Credit card use is ripe for data mining

Robert Grossman, director for the National Center for Data Mining in Chicago, creates behavioral models at his company, Open Data Group.

At Open Data Group profilers develop models that look at what people have done and predict what they will do. Data analytics has become a $25 billion-dollar-a-year industry.

TEXT OF STORY

STEVE CHIOTAKIS: Back when the economy was booming, it seemed like card companies -- credit card companies -- were pushing a lot credit. Today, not so much. A lot of declines, interest rate hikes and credit-line reductions. So why, and most importantly how, do they do it? It seems the card companies are looking at a lot of data these days: where we live, where we shop, what we buy. It's called data profiling. And there's a lot of it going on. Marketplace's Stacey Vanek Smith reports.


STACEY VANEK-SMITH: When Kevin Johnson got back from his honeymoon in Jamaica last October, he had a letter from American Express. It seems, that honeymoon was over, too. AmEx was slashing Johnson's credit limit by 60 percent. Not because he'd missed a payment or had bad credit. The letter said:

Letter from American Express: Other customers who have used their card at establishments where you recently shopped, have a poor repayment history with American Express.

AmEx didn't like where Johnson was shopping.

KEVIN JOHNSON: When I reached out to American Express, I couldn't get a clear answer. And so that's how the journey began.

Johnson started a Web site called: NewCreditRules.com. Consumers compare notes online to figure out their credit got cut. Johnson thinks he got nailed for shopping at Wal-Mart. AmEx denies that, but says it does track how customers use their cards. All of the card companies do it. It's called data mining. Robert Grossman is the Director of the National Center for Data Mining.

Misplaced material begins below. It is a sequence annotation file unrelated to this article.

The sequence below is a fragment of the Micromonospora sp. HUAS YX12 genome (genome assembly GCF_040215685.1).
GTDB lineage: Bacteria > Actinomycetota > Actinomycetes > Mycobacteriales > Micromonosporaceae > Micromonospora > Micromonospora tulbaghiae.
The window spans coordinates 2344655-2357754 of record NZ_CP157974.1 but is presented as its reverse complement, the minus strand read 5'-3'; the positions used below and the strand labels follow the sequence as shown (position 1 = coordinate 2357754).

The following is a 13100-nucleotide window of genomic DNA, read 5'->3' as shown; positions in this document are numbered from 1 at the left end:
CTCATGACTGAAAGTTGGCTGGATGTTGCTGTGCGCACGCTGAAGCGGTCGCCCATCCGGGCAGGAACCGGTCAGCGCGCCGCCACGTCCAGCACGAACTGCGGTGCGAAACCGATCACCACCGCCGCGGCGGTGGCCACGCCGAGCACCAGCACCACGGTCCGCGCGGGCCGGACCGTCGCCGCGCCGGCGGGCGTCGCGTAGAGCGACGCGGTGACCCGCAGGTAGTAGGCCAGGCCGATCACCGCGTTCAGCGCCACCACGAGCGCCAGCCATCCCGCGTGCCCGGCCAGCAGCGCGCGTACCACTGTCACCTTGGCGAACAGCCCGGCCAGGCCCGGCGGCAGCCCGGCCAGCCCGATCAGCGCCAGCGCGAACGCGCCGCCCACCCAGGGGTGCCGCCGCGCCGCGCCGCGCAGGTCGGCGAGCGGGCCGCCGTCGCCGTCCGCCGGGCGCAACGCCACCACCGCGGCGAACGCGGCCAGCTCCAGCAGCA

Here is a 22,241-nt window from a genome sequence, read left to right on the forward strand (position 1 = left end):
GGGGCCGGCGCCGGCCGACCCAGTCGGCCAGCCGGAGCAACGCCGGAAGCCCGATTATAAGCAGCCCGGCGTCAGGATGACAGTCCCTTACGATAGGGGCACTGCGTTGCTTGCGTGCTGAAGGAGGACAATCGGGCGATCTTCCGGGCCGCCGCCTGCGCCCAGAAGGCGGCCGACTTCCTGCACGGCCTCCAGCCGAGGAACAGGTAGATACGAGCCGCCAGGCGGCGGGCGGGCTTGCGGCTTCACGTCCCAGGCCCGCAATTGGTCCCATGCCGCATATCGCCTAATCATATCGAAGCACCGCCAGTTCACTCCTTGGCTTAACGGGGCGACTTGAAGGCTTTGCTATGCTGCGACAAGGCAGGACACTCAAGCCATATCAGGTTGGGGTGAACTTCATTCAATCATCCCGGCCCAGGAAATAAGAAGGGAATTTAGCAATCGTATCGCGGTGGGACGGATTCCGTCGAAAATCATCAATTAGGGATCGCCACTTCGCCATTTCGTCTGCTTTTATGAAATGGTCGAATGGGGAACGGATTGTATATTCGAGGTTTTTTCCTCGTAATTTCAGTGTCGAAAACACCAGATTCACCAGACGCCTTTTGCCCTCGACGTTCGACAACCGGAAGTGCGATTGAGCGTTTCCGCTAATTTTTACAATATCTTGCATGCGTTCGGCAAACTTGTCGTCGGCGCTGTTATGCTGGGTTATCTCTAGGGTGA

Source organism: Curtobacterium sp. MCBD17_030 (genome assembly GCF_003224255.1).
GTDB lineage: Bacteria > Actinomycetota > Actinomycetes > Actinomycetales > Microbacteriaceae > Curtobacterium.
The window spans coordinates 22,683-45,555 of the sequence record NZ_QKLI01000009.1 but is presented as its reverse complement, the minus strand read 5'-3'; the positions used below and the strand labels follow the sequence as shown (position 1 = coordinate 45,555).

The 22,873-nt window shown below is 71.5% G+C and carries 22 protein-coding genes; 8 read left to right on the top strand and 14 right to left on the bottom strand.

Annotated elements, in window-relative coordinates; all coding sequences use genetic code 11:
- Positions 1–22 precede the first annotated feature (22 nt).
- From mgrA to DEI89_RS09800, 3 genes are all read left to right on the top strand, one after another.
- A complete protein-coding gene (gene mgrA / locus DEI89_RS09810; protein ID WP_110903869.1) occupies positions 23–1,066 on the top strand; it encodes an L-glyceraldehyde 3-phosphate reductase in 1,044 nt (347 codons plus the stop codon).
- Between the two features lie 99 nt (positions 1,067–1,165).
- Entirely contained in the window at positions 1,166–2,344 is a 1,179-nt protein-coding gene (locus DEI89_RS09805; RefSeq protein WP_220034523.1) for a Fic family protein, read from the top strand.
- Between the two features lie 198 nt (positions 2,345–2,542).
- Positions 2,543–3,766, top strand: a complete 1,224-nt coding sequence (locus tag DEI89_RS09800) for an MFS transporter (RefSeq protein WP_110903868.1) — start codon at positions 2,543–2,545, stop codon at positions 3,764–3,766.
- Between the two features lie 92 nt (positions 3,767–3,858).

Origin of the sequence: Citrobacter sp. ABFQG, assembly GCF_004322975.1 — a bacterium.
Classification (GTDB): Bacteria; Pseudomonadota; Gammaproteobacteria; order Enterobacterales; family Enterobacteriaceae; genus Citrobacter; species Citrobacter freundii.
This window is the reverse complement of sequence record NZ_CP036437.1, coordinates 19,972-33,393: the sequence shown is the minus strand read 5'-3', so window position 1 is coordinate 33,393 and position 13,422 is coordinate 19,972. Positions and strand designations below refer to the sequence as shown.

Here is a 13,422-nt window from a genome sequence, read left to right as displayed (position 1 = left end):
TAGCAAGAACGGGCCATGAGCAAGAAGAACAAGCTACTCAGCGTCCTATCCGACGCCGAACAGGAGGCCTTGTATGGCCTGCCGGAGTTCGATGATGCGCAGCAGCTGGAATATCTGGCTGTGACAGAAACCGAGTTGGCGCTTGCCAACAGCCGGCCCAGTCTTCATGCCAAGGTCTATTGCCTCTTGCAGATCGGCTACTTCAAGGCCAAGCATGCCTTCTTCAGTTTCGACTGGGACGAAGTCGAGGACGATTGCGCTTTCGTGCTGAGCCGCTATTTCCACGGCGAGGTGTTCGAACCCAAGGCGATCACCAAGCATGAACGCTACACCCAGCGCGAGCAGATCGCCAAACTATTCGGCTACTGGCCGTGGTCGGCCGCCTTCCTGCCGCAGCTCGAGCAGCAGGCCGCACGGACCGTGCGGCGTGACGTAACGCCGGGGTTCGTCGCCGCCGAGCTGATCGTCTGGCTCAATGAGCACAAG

ROBERT GROSSMAN: Data mining uses data to make predictions, oftentimes about what people will do, what will happen, etc.

Grossman says the companies use intricate behavioral models.

GROSSMAN: If you have traditionally shopped at a particular type of store for the last 20 years and you're suddenly there's a huge change in your behavior, there's probably a reason.

Other behaviors card companies may see as warning signs? Using your card at a bar, to get your tires retreaded, getting a cash advance. Card companies also buy information on other parts of your financial life. One of the biggest data-sellers is Equifax. Tom Madison manages mortgage services for the company.

Tim Madison: Lately, the demand for that data has grown considerably. It's really becoming an extremely hot commodity.

Madison says banks want more information and fresher information than ever. Business is up 50 percent over last year. Meanwhile, visitors to Kevin Johnson's site claim they've gotten their credit cut for using their cards at places like Quiznos, Exxon and McDonalds. His advice:

JOHNSON: Watch where you shop and what you purchase. And when you're in doubt? Use cash.

I'm Stacey Vanek-Smith for Marketplace.

About the author

Stacey Vanek Smith is a senior reporter for Marketplace, where she covers banking, consumer finance, housing and advertising.

At Open Data Group profilers develop models that look at what people have done and predict what they will do. Data analytics has become a $25 billion-dollar-a-year industry.

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